Emergencies preparedness, response

Middle East respiratory syndrome coronavirus (MERS-CoV) – Saudi Arabia

Disease outbreak news
23 June 2015

Between 13 and 17 June 2015, the National IHR Focal Point for the Kingdom of Saudi Arabia notified WHO of 5 additional cases of Middle East respiratory syndrome coronavirus (MERS-CoV) infection.

Details of the cases are as follows:

  • A 28-year-old male from Hofuf city developed symptoms on 2 June. He works as an administrative assistant in a hospital that had been experiencing a MERS-CoV outbreak. The patient was in home isolation since the onset of symptoms; however, as symptoms worsened, he was admitted to hospital on 14 June. The patient, who has comorbidities, tested positive for MERS-CoV on 15 June. Investigation of epidemiological links with MERS-CoV cases admitted to the hospital where he works at, and of history of exposure to other known risk factors in the 14 days prior to the onset of symptoms is ongoing. Currently, the patient is in stable condition in a negative pressure isolation room on a ward.
  • A 69-year-old female from Hofuf city developed symptoms on 12 June and was admitted to hospital on 13 June. The patient, who has comorbidities, tested positive for MERS-CoV on 14 June. She has a history of frequent visits to a hospital that had been experiencing a MERS-CoV outbreak. Investigation of epidemiological links with health care workers and MERS-CoV cases that were at the hospital, and of history of exposure to other known risk factors in the 14 days prior to the onset of symptoms is ongoing. Currently, the patient is in stable condition in a negative pressure isolation room on a ward.
  • A 54-year-old female from Hofuf city developed symptoms on 5 June and, on 12 June, was admitted to a hospital that had been experiencing a MERS-CoV outbreak. The patient, who has comorbidities, tested positive for MERS-CoV on 13 June. Investigation of history of exposure to known risk factors in the 14 days prior to the onset of symptoms is ongoing. Currently, the patient is in stable condition in a negative pressure isolation room on a ward.
  • A 46-year-old male from Hurimala city developed symptoms on 9 June and was admitted to hospital on 12 June. The patient, who has comorbidities, tested positive for MERS-CoV on 12 June. He has a history of contact with camels and consumption of their raw milk. The patient has no history of exposure to other known risk factors in the 14 days prior to the onset of symptoms. Currently, he is in stable condition in a negative pressure isolation room on a ward.
  • A 55-year-old female from Hofuf city developed symptoms on 23 May and was admitted to hospital on 25 May. The patient, who has comorbidities, tested positive for MERS-CoV on 12 June. Between 18 April and 17 May, the patient was hospitalized in a health care facility that had experienced a MERS-CoV outbreak. Furthermore, she visited the outpatient department of the same health care facility on 20 May. Investigation of epidemiological links with MERS-CoV cases and healthcare workers who were at the health care facility during her admission, and exposure to other known risk factor is ongoing. Currently, the patient is in critical condition in ICU.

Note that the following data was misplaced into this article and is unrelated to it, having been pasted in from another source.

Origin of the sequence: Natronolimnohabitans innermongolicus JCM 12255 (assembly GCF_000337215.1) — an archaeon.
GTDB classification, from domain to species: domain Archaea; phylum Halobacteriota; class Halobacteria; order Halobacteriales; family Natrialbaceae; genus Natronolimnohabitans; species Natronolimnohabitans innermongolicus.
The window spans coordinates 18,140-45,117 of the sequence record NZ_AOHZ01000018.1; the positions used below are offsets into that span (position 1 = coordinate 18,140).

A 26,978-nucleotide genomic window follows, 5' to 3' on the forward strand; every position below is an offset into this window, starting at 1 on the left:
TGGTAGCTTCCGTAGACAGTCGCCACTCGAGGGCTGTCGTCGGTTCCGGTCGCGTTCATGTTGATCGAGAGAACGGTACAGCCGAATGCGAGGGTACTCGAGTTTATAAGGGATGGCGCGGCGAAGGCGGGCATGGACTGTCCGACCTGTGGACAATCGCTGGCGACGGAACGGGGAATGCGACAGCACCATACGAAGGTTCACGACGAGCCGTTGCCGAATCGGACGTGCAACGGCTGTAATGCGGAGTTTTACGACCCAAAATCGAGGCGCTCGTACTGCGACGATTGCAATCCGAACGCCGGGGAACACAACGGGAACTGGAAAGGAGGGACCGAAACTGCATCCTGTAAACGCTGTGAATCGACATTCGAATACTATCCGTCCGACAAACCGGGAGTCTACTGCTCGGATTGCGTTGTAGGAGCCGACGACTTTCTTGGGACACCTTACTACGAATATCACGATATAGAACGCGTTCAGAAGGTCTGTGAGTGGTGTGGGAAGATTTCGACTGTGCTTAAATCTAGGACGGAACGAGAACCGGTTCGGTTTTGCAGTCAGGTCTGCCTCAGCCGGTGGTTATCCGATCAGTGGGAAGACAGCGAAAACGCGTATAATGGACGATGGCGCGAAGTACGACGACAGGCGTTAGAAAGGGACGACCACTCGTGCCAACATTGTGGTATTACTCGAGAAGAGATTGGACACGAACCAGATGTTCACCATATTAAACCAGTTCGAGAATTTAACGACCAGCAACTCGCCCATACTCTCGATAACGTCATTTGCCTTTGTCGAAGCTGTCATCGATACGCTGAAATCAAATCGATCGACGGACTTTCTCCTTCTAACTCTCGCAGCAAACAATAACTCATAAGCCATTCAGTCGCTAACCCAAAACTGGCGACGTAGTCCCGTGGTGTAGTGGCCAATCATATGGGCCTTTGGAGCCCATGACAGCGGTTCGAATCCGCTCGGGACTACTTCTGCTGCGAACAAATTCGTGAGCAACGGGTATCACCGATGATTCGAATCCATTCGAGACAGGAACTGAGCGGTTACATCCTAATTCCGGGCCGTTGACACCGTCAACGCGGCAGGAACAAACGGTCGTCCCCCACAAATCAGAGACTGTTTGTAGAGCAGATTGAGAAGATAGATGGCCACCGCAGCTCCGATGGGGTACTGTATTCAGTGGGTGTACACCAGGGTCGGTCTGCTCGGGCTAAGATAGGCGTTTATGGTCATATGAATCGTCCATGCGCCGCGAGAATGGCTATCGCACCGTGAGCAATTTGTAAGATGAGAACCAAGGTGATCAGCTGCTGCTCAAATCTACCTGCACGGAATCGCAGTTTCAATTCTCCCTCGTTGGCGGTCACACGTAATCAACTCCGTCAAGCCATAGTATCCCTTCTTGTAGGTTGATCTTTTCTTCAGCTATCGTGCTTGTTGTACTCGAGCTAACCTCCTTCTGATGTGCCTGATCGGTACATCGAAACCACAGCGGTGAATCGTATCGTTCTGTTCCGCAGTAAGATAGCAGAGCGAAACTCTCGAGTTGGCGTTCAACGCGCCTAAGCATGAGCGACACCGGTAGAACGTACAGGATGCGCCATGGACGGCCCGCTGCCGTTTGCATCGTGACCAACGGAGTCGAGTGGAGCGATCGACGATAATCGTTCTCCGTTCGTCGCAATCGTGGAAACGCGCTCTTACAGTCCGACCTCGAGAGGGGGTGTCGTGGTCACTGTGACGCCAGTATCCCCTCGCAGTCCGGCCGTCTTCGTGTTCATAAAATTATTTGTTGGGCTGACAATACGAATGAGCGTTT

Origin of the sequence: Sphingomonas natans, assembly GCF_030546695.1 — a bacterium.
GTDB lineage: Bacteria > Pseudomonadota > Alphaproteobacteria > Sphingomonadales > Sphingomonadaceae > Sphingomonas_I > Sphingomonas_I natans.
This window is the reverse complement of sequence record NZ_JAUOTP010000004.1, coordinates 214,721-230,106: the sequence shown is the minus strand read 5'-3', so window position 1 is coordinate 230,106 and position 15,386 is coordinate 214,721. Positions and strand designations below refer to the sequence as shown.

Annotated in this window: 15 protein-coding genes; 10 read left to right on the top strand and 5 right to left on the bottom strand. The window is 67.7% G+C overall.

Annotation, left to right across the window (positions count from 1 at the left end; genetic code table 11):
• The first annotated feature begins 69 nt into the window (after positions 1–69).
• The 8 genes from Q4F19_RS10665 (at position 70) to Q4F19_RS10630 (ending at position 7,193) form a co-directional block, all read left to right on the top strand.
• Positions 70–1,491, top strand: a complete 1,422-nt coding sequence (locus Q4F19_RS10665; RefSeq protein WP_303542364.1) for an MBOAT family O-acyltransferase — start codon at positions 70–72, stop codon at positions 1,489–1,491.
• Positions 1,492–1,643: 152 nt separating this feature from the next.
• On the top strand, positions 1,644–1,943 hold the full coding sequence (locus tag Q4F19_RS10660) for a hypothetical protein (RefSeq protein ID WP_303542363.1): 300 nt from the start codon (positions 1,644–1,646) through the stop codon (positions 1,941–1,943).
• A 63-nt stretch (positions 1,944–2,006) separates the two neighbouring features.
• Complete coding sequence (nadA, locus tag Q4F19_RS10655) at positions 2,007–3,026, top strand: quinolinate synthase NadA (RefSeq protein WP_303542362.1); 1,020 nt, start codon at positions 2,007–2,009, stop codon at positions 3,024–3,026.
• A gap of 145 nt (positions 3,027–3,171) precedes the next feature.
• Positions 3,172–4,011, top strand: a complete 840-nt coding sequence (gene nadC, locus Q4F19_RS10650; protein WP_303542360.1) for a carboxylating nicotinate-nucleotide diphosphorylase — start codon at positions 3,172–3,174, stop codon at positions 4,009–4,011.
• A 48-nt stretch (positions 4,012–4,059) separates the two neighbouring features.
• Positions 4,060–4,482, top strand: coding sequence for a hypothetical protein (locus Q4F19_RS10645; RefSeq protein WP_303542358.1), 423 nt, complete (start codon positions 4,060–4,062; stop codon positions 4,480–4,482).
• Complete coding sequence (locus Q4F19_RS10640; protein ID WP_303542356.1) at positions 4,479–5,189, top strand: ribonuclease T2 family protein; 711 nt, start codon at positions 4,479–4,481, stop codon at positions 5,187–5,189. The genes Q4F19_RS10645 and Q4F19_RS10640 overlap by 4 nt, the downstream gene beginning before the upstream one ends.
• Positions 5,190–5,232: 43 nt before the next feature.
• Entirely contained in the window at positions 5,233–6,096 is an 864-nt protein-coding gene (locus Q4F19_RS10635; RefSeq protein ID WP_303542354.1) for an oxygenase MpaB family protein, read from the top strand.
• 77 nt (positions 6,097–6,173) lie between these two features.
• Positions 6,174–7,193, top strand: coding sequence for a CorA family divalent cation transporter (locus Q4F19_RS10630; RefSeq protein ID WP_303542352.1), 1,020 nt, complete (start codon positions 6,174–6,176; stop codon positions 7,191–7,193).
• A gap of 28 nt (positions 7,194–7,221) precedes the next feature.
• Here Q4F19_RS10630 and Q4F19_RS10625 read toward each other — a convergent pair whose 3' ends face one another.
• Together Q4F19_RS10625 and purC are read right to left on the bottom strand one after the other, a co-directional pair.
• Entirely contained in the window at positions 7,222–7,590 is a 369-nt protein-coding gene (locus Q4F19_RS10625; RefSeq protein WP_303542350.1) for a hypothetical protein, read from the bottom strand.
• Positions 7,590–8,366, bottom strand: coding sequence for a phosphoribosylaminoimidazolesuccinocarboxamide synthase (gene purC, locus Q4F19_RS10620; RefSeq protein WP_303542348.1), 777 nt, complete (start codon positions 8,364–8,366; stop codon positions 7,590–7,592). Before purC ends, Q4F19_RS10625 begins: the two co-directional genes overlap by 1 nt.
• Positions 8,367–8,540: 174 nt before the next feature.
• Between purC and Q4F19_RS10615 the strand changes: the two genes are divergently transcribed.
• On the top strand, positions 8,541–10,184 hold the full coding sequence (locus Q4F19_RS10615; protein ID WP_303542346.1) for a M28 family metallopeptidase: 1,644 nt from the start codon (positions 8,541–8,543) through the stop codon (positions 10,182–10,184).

Contact tracing of household and healthcare contacts is ongoing for these cases.

The National IHR Focal Point for the Kingdom of Saudi Arabia also notified WHO of the death of 5 previously reported MERS-CoV cases. The cases were reported in previous DONs on 16 June (case n. 3), on 11 June (case n. 2, 3) * and on 6 June (case n. 3, 4).

Globally, since September 2012, WHO has been notified of 1,339 laboratory-confirmed cases of infection with MERS-CoV, including at least 476 related deaths.

WHO advice

Based on the current situation and available information, WHO encourages all Member States to continue their surveillance for acute respiratory infections and to carefully review any unusual patterns.

Infection prevention and control measures are critical to prevent the possible spread of MERS-CoV in health care facilities. It is not always possible to identify patients with MERS-CoV early because like other respiratory infections, the early symptoms of MERS-CoV are non-specific. Therefore, health-care workers should always apply standard precautions consistently with all patients, regardless of their diagnosis. Droplet precautions should be added to the standard precautions when providing care to patients with symptoms of acute respiratory infection; contact precautions and eye protection should be added when caring for probable or confirmed cases of MERS-CoV infection; airborne precautions should be applied when performing aerosol generating procedures.

Until more is understood about MERS-CoV, people with diabetes, renal failure, chronic lung disease, and immunocompromised persons are considered to be at high risk of severe disease from MERS‐CoV infection. Therefore, these people should avoid close contact with animals, particularly camels, when visiting farms, markets, or barn areas where the virus is known to be potentially circulating. General hygiene measures, such as regular hand washing before and after touching animals and avoiding contact with sick animals, should be adhered to.

Food hygiene practices should be observed. People should avoid drinking raw camel milk or camel urine, or eating meat that has not been properly cooked.

WHO does not advise special screening at points of entry with regard to this event nor does it currently recommend the application of any travel or trade restrictions.


CORRIGENDUM

* Updated on 23 June 2015. The cases reported on 11 June were case n. 2 and 3 – and not case n. 1 and 3, as initially stated.